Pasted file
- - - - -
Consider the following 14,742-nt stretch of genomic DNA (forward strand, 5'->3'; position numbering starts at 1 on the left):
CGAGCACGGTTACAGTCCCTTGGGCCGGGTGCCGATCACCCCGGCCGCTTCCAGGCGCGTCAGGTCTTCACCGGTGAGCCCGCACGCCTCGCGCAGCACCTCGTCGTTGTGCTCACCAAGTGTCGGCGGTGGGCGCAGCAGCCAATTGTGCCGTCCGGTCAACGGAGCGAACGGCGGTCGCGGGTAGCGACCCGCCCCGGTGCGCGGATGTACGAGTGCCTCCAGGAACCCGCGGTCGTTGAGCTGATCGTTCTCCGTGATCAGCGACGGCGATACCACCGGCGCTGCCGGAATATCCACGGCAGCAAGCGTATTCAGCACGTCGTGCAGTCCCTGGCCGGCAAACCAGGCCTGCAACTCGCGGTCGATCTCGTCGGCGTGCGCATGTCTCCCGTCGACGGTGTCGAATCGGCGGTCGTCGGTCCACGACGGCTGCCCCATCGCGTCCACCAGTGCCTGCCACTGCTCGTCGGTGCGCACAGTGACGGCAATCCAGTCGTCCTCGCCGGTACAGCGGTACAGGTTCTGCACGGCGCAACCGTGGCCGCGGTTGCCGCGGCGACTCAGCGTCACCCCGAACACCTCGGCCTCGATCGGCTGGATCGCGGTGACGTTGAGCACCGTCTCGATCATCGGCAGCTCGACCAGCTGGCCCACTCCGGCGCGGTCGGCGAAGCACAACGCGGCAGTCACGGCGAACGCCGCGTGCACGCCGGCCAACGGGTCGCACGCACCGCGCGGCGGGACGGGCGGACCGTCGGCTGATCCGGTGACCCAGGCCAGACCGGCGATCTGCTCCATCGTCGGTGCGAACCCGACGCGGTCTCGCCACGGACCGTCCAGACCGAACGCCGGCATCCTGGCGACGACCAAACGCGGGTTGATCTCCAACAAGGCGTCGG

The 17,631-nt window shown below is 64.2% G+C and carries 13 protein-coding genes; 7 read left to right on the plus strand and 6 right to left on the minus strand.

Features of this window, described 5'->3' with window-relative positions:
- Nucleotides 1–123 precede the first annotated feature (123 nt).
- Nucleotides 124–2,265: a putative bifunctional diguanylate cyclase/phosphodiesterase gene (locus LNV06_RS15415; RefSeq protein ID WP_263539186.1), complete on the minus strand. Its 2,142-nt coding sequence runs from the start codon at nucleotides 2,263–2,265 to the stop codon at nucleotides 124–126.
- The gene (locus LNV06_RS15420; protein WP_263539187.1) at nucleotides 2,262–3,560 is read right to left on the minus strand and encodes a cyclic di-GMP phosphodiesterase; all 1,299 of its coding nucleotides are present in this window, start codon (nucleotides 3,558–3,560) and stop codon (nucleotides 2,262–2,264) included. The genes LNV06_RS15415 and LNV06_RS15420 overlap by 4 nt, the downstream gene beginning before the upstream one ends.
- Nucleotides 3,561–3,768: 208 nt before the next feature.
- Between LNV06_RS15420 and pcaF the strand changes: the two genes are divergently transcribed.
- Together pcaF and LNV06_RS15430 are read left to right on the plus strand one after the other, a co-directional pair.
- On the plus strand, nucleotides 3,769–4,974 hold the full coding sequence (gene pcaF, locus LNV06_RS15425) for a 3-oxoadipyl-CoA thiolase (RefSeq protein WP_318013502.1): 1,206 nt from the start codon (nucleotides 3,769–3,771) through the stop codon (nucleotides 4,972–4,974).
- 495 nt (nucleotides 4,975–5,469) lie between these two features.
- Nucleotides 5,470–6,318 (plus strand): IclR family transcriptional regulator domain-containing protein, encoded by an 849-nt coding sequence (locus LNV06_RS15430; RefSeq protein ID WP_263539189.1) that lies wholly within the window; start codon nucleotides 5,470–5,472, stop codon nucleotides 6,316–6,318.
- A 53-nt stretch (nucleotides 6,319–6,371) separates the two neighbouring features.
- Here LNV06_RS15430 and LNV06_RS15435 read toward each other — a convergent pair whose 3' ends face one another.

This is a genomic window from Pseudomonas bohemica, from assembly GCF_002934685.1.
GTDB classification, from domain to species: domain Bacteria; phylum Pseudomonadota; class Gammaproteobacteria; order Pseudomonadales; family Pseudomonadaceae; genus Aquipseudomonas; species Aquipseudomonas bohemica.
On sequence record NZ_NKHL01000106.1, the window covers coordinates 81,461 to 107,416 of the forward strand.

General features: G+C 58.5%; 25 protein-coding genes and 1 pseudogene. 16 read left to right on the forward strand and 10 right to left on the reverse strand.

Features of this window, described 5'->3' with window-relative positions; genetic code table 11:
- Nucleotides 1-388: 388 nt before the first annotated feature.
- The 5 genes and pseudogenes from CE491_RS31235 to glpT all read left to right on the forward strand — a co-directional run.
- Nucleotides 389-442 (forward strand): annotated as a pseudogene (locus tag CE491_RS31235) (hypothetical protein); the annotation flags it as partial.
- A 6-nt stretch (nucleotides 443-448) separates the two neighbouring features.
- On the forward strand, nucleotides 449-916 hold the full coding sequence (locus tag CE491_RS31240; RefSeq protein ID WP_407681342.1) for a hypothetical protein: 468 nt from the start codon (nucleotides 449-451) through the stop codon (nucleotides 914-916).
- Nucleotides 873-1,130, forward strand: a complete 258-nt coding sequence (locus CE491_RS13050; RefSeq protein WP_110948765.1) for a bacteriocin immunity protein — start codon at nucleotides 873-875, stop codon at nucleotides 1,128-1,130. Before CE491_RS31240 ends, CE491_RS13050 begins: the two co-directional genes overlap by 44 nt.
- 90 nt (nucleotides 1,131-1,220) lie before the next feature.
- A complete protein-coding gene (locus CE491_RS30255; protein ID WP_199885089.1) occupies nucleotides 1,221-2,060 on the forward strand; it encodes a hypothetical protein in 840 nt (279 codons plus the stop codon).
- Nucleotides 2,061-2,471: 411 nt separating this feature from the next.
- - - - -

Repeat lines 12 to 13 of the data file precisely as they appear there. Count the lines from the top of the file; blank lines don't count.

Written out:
- 495 nt (nucleotides 4,975–5,469) lie between these two features.
- Nucleotides 5,470–6,318 (plus strand): IclR family transcriptional regulator domain-containing protein, encoded by an 849-nt coding sequence (locus LNV06_RS15430; RefSeq protein ID WP_263539189.1) that lies wholly within the window; start codon nucleotides 5,470–5,472, stop codon nucleotides 6,316–6,318.